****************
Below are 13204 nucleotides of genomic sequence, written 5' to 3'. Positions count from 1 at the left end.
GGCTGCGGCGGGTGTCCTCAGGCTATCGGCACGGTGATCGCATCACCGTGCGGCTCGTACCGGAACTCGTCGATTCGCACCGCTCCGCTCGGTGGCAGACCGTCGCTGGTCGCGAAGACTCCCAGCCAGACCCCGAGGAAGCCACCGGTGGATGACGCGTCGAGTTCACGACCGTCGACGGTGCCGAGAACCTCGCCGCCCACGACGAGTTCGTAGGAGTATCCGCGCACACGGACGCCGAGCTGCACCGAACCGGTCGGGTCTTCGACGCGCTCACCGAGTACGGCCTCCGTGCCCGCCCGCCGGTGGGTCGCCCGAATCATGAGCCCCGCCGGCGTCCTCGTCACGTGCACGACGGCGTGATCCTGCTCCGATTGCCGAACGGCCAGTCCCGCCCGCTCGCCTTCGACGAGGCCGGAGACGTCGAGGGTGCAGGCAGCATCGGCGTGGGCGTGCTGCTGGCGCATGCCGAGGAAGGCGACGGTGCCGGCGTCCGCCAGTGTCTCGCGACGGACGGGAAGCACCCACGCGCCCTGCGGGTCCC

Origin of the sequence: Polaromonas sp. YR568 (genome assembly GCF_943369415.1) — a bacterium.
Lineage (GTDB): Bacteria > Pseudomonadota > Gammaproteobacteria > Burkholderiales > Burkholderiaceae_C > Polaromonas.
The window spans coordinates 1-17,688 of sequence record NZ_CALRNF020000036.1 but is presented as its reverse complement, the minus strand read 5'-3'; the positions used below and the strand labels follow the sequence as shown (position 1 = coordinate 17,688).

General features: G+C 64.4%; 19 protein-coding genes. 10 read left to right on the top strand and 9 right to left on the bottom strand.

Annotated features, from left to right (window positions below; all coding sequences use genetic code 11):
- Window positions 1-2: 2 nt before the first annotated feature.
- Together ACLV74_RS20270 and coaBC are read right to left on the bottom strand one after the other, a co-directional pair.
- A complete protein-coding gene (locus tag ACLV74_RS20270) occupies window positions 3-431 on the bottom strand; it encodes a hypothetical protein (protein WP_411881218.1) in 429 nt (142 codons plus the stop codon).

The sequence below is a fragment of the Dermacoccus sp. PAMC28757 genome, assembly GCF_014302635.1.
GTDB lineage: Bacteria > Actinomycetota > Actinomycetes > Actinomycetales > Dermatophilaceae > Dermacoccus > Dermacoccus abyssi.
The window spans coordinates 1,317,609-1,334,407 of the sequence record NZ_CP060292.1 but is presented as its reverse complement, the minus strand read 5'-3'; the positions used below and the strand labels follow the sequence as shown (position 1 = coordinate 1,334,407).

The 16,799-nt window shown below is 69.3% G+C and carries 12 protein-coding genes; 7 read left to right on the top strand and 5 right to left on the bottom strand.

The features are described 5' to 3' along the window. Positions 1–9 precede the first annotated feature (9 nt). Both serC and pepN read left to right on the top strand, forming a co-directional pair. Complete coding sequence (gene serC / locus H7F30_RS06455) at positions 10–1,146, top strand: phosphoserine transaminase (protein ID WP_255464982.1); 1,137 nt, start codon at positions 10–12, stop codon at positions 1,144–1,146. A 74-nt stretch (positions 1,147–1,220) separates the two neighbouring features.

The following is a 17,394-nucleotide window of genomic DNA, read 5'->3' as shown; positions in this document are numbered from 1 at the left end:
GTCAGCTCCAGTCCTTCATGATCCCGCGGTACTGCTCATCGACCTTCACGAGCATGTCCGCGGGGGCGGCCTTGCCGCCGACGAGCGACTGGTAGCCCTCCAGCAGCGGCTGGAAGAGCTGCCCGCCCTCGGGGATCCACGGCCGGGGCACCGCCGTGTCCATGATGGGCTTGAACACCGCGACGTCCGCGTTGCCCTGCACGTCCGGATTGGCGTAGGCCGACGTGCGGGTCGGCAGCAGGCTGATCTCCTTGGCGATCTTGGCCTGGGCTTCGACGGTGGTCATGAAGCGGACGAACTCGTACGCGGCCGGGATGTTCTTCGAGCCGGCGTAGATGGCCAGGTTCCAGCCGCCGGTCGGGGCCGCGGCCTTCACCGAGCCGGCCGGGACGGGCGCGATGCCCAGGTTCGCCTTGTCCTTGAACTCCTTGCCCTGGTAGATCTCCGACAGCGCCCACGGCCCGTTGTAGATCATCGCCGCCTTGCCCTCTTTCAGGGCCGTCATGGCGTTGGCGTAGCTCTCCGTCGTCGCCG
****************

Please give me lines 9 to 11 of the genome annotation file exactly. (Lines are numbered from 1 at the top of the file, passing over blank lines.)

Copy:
- Together ACLV74_RS20270 and coaBC are read right to left on the bottom strand one after the other, a co-directional pair.
- A complete protein-coding gene (locus tag ACLV74_RS20270) occupies window positions 3-431 on the bottom strand; it encodes a hypothetical protein (protein WP_411881218.1) in 429 nt (142 codons plus the stop codon).

The sequence below is a fragment of the Dermacoccus sp. PAMC28757 genome, assembly GCF_014302635.1.